CULTURE OF THE GHOSTS, COGs, Triumph of the Abstract Life - Let's Prehend
Let's Prehend
A Manual of Human Ecology and Culture Design

CULTURE OF THE GHOSTS, COGs, Triumph of the Abstract Life

Historical anthropologists tell us that before television people spent most oftheir lives talking to each other, even when they were running around hunting and gathering. Before the technological age with its great wealth, most people spent most of their lives being with each other, helping each other get by. Humans celebrated their successes and grieved their looses together. They ceremonialized the times of their lives. Life was built of an elaborate web of family, clan and tribal relations, an organic arrangement that supported, actually enabled, the evolution of the human mind. During these millions of years, peoples lives might be described as `interpersonal'.

Now everything is different. Impersonal machines are replacing interpersonal process, more every year. Machines have interjected themselves between human beings. The content of human interaction is becoming `abstracted' - `dragged away' from the organic human relationships based on proximity and sensory verification. Culture is driven toward modern abstract life moderated by machines, driven from real people to TV personalities, from family process to sit-coms. Literacy started the problem, allowing people to experience vicariously, but modern media accelerate the process.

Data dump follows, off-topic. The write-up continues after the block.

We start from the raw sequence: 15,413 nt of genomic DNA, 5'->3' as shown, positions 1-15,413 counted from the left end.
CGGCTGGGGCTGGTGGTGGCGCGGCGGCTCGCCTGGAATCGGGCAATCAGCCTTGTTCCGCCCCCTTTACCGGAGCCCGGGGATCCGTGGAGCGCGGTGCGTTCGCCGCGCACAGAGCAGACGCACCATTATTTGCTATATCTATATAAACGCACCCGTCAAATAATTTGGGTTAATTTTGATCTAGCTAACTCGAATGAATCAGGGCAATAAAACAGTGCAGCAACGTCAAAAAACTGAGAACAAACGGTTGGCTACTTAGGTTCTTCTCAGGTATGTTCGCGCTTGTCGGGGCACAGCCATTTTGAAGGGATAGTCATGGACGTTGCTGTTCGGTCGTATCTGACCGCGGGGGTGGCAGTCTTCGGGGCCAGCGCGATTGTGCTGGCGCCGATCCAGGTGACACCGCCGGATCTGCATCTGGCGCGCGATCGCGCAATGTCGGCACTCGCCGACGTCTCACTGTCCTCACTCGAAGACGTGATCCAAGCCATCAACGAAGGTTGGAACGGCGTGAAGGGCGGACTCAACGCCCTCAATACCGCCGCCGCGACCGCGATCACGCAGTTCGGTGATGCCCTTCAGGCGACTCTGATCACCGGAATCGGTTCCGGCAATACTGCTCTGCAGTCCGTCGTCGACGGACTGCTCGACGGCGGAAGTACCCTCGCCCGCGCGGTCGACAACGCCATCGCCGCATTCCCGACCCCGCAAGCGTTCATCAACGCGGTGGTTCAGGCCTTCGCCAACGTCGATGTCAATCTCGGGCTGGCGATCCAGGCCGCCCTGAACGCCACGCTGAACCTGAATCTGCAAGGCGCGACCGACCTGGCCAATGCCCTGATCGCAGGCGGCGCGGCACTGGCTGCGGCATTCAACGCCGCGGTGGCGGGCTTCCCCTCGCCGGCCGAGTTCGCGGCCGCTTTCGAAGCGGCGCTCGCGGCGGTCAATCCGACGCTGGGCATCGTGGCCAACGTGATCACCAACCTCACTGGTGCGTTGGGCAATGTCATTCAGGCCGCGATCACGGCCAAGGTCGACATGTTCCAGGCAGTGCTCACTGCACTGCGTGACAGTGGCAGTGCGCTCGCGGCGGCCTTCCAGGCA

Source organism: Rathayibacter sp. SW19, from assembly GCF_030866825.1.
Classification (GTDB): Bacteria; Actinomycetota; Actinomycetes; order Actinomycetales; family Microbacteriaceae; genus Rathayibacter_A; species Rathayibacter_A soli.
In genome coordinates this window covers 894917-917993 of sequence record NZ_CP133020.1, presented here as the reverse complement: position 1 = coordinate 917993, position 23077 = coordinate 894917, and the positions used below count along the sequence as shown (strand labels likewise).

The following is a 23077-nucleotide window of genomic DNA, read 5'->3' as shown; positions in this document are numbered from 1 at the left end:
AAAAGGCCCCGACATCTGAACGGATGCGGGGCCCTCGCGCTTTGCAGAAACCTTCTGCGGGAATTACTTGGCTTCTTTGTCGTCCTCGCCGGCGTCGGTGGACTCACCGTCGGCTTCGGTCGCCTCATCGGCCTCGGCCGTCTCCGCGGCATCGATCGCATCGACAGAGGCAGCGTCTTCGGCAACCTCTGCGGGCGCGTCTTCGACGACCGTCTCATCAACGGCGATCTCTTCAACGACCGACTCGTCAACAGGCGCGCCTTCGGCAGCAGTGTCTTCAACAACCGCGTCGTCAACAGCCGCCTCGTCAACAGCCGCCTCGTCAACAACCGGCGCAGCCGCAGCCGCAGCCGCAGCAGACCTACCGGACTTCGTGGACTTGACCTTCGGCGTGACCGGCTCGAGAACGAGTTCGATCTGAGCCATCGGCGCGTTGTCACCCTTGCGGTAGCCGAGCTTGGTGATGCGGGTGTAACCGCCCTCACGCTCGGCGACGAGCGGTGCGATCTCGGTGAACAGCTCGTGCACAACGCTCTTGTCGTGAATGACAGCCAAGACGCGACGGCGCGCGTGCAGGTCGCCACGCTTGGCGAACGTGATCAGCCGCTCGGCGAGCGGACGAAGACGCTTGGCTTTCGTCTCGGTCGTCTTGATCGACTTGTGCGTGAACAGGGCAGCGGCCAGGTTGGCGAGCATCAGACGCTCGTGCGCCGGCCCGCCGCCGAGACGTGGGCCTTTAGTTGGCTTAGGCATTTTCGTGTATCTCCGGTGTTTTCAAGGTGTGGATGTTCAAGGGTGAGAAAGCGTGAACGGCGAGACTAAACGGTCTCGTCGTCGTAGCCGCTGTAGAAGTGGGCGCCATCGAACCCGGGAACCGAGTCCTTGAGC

This compulsion to the abstract life, CAL, resulting in modern abstract culture, MAC, continues in every person and every culture. MAC makes a virtue of the dissociation of image from reality, mind from body, work from production, emotion from action, motion from interaction.

The abstract life is enabled but not compelled by technology. Consider the progression toward impersonality in approaching a persons home. From the beginning, simple shelters shut out cold and carnivores, but also the sight and smell of approaching friends. The invention of the door shut out the sound, abstracting the rich tones of the human voice to a cold knock. The doorbell displaced the minimal variations of a personal knock with a series of rings. Chimes replace the ring pattern with its robot tune. The system comes full circle with video camera security entrances.

Television is a major step toward the ghostly life, isolating human emotion from interpersonal process. As Jerry *Mander points out in FOUR ARGUMENTS FOR THE ABOLITION OF TELEVISION, the person seems to be experiencing the emotions of life, but passively without physical response, and more seriously without interpersonal process, like a ghost. As time and technology proceed, the actual amount of interpersonal communication, or interpersonal `being there', is increasingly replaced by the abstract media. What is left of the family sits around the TV, watching the Cosbys or the Simpsons watching TV on TV. The intimacy of interpersonal encounter, such as meeting someone on the path, is long gone, replaced by dangerous strangers. People seem trapped in their cars, cages of glass and metal. Some assume that human experience and emotions will survive this robotization. Not so, they become ghosts living cliched lives through media.